The Maltese Falcon is one of America’s greatest film, and probably the most famous Film Noir movie ever made. Sam Spade is not only trying to find the eponymous black bird, but most important to him is finding the person who murdered his private investigator partner Miles Archer. Spade says that Archer’s murderer used a Webley-Fosbery automatic revolver.
So, what the heck is an automatic revolver? It is a revolver that automatically cocks itself for the next shot each time it is fired. A (semi-)automatic pistol has a part that slides back and ejects the spent brass case when it is fired, then that part slides back and loads a new cartridge into the barrel ready to be fired. The Webley-Fosbery’s barrel and cylinder slide back during firing and the rearward motion causes the cylinder to rotate to line up a new cartridge for firing and cocks the hammer. The spent, fired, empty brass case stays in the cylinder like a normal revolver functions. After all the cartridges are fired, you push a lever that makes the barrel and cylinder hinge forward and eject the spent cartridge.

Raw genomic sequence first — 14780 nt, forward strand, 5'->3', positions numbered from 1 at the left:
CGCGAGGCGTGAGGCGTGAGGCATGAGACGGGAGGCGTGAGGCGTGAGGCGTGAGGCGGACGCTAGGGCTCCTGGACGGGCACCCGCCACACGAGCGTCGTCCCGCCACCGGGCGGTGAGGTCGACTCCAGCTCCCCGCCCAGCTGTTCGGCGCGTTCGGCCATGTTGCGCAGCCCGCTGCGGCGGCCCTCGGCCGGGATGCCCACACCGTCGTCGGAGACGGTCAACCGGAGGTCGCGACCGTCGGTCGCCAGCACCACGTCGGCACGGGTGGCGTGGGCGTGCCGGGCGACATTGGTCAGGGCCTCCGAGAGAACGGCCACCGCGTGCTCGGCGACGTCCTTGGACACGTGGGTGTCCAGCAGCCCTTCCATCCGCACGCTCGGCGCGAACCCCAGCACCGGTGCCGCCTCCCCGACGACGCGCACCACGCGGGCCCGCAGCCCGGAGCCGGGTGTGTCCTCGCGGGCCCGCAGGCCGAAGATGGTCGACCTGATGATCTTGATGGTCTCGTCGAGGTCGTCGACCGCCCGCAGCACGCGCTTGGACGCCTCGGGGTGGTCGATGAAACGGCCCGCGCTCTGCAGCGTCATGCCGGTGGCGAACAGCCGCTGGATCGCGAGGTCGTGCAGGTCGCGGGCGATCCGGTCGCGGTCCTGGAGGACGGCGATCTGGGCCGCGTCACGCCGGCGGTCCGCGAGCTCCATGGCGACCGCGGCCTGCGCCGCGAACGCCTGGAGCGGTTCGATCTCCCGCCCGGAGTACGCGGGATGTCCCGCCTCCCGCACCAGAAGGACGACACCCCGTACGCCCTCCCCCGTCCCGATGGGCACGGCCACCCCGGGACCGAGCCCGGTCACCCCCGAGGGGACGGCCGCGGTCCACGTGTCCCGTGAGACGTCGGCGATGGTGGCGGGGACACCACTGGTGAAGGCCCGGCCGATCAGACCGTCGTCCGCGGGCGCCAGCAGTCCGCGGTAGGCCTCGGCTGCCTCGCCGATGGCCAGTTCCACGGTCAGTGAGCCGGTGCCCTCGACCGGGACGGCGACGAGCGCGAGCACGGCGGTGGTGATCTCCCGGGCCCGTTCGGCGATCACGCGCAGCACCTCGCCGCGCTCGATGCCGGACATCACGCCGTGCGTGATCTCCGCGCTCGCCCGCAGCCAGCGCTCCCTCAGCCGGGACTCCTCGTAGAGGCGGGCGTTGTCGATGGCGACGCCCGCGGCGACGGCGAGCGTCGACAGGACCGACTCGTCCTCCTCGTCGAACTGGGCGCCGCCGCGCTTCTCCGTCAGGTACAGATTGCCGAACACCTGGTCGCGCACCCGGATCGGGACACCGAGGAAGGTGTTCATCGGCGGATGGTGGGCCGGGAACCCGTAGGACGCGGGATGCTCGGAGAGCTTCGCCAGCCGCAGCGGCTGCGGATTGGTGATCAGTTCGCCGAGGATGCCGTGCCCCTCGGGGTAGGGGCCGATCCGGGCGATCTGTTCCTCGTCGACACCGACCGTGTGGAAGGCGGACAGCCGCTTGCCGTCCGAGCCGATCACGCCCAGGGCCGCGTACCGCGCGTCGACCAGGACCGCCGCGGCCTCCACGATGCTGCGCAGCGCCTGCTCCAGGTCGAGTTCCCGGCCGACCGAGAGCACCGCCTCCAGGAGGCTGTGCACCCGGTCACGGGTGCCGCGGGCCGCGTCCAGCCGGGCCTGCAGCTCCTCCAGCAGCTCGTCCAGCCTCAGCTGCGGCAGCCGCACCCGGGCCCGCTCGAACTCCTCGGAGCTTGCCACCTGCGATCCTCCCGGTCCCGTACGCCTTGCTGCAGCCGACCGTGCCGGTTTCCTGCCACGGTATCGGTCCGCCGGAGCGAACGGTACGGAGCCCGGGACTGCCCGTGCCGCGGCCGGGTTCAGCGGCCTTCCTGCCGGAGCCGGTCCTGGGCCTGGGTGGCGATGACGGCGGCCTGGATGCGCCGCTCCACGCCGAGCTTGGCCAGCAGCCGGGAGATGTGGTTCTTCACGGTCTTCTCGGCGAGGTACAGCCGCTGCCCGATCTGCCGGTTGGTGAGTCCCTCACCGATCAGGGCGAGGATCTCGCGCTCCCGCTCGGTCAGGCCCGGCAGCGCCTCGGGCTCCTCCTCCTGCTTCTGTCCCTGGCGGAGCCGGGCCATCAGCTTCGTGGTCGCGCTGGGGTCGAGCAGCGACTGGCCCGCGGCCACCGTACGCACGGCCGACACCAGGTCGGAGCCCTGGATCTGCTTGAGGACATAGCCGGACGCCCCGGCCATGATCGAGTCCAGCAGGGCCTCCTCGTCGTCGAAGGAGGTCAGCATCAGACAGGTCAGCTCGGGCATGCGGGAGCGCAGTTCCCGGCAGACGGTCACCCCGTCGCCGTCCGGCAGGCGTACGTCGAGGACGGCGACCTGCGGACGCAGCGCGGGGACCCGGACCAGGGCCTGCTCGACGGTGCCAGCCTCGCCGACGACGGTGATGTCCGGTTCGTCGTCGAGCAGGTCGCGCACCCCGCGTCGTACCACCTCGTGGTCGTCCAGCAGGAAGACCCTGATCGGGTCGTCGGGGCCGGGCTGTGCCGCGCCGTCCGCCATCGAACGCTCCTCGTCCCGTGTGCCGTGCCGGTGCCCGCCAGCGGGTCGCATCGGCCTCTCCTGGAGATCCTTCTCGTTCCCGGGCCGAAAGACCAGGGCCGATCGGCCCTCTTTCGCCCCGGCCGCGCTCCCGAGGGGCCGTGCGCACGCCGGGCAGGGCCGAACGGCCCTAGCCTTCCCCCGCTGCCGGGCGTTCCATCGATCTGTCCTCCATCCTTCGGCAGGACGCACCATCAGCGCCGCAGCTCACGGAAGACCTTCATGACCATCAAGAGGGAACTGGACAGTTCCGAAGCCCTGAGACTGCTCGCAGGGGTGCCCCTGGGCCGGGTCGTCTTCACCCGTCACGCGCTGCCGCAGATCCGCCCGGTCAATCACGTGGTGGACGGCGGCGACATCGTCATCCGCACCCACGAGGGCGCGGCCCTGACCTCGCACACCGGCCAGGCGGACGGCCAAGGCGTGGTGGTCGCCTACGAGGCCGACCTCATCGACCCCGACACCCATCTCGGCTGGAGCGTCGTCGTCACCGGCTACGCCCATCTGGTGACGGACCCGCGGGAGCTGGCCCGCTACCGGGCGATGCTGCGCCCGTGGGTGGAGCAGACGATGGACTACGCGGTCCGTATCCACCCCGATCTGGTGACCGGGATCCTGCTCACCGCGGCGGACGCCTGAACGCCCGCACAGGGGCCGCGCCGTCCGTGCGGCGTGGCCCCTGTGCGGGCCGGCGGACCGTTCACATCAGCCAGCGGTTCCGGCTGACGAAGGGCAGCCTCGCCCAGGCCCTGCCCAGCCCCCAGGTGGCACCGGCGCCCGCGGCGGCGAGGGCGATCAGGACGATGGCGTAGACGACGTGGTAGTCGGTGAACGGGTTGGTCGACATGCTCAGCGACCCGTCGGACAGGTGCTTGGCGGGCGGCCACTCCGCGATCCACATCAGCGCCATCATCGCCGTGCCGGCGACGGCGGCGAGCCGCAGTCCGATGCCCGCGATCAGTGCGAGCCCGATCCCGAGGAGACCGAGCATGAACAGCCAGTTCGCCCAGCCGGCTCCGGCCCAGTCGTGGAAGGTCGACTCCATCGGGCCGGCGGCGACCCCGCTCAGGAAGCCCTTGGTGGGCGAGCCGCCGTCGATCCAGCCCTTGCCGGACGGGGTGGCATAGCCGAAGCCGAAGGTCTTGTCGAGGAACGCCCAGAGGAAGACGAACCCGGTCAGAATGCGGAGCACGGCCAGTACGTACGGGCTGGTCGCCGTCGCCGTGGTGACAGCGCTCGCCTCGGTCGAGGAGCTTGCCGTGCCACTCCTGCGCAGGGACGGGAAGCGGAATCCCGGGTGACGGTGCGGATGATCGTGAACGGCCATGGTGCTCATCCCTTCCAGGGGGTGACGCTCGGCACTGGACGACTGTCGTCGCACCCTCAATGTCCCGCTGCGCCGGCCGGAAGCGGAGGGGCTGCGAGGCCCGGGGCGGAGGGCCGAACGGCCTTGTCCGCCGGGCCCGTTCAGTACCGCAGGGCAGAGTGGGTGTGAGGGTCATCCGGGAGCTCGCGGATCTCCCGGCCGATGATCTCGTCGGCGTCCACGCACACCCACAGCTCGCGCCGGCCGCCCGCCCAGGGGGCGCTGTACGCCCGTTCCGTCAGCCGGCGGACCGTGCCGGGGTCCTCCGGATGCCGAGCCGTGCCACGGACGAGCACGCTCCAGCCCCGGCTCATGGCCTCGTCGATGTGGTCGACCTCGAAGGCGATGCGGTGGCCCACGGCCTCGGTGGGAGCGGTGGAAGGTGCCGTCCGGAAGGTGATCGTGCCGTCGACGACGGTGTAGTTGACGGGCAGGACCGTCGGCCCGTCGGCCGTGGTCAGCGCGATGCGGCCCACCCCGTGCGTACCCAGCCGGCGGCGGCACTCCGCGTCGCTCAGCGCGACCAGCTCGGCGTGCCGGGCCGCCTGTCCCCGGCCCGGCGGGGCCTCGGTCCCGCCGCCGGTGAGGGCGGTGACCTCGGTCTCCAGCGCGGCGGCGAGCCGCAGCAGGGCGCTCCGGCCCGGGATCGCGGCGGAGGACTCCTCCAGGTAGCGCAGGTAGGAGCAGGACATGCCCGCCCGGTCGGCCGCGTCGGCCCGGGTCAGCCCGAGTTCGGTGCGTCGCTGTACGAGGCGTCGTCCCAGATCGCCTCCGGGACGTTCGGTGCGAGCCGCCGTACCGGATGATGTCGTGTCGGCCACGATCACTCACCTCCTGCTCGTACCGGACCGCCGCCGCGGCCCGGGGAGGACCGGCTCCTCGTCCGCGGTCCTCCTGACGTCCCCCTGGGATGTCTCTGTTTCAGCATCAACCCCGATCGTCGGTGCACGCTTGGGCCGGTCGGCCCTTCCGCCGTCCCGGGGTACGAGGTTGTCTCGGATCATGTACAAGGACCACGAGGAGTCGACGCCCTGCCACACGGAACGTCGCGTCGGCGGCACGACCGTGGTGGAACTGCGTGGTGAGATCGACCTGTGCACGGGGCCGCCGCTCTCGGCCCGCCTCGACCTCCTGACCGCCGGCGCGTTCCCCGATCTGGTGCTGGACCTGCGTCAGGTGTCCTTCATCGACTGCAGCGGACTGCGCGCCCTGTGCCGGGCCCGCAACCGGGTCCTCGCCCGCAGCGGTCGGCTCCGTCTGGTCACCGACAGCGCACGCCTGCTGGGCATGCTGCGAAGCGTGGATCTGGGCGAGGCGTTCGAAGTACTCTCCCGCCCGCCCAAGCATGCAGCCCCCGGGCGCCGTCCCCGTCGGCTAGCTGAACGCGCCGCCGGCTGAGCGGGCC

So, what the heck is the point of an automatic revolver? Sometimes you just don’t want a hot brass spent cartridge flying out of a pistol. When? When you are flying a World War I era airplane and need a pistol to shoot at another plane. You really do not want one of those hot brass cartridges going down your flight jacket making you do the pain-filled boogy dance while trying to fly a canvas-covered flying wooden crate.
Well, ol’ Sam Spade got his gun info a little incorrect in the movie. He said the pistol was a .45 caliber, 8-shot revolver. The majority of the 4,750 Webley-Fosbery revolvers made were chambered in .455 Webley cartridge and had a capacity of only 6 rounds. A few Webley-Fosbery revolvers were chambered in .38 ACP (9x23mm Semi-Rimmed. NOT 9x17mm .380 ACP still in use today) and held 8 rounds.
Oh well. We’ll forgive Bogart or whoever wrote the line incorrectly. At least the Maltese Falcon is a million times better that the other movie featuring a Webley-Fosbery: Zardoz with Sean Connery.
There are three of these very interesting automatic revolvers on display at the J.M. Davis Arms and Historical Museum (none of the rare .38s though).